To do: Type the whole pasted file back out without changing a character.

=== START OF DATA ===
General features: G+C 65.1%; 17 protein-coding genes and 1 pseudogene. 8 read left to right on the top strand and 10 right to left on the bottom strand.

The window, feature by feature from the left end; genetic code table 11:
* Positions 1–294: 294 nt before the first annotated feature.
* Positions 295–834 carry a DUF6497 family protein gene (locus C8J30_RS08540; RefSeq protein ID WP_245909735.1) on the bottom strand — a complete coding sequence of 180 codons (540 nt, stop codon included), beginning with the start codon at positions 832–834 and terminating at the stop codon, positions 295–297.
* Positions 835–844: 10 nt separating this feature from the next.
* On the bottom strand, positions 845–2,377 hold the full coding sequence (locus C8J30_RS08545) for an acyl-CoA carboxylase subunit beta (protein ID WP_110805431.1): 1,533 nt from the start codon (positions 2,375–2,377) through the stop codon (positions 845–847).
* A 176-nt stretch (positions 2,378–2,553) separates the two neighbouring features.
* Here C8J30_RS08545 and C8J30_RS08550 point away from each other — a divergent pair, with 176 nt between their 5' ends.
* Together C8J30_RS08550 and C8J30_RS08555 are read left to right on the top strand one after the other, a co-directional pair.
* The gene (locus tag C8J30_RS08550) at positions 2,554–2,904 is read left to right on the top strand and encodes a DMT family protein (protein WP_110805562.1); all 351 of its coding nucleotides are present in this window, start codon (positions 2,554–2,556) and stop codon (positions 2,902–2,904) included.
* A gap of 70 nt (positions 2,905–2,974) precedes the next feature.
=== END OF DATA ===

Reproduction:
General features: G+C 65.1%; 17 protein-coding genes and 1 pseudogene. 8 read left to right on the top strand and 10 right to left on the bottom strand.

The window, feature by feature from the left end; genetic code table 11:
* Positions 1–294: 294 nt before the first annotated feature.
* Positions 295–834 carry a DUF6497 family protein gene (locus C8J30_RS08540; RefSeq protein ID WP_245909735.1) on the bottom strand — a complete coding sequence of 180 codons (540 nt, stop codon included), beginning with the start codon at positions 832–834 and terminating at the stop codon, positions 295–297.
* Positions 835–844: 10 nt separating this feature from the next.
* On the bottom strand, positions 845–2,377 hold the full coding sequence (locus C8J30_RS08545) for an acyl-CoA carboxylase subunit beta (protein ID WP_110805431.1): 1,533 nt from the start codon (positions 2,375–2,377) through the stop codon (positions 845–847).
* A 176-nt stretch (positions 2,378–2,553) separates the two neighbouring features.
* Here C8J30_RS08545 and C8J30_RS08550 point away from each other — a divergent pair, with 176 nt between their 5' ends.
* Together C8J30_RS08550 and C8J30_RS08555 are read left to right on the top strand one after the other, a co-directional pair.
* The gene (locus tag C8J30_RS08550) at positions 2,554–2,904 is read left to right on the top strand and encodes a DMT family protein (protein WP_110805562.1); all 351 of its coding nucleotides are present in this window, start codon (positions 2,554–2,556) and stop codon (positions 2,902–2,904) included.
* A gap of 70 nt (positions 2,905–2,974) precedes the next feature.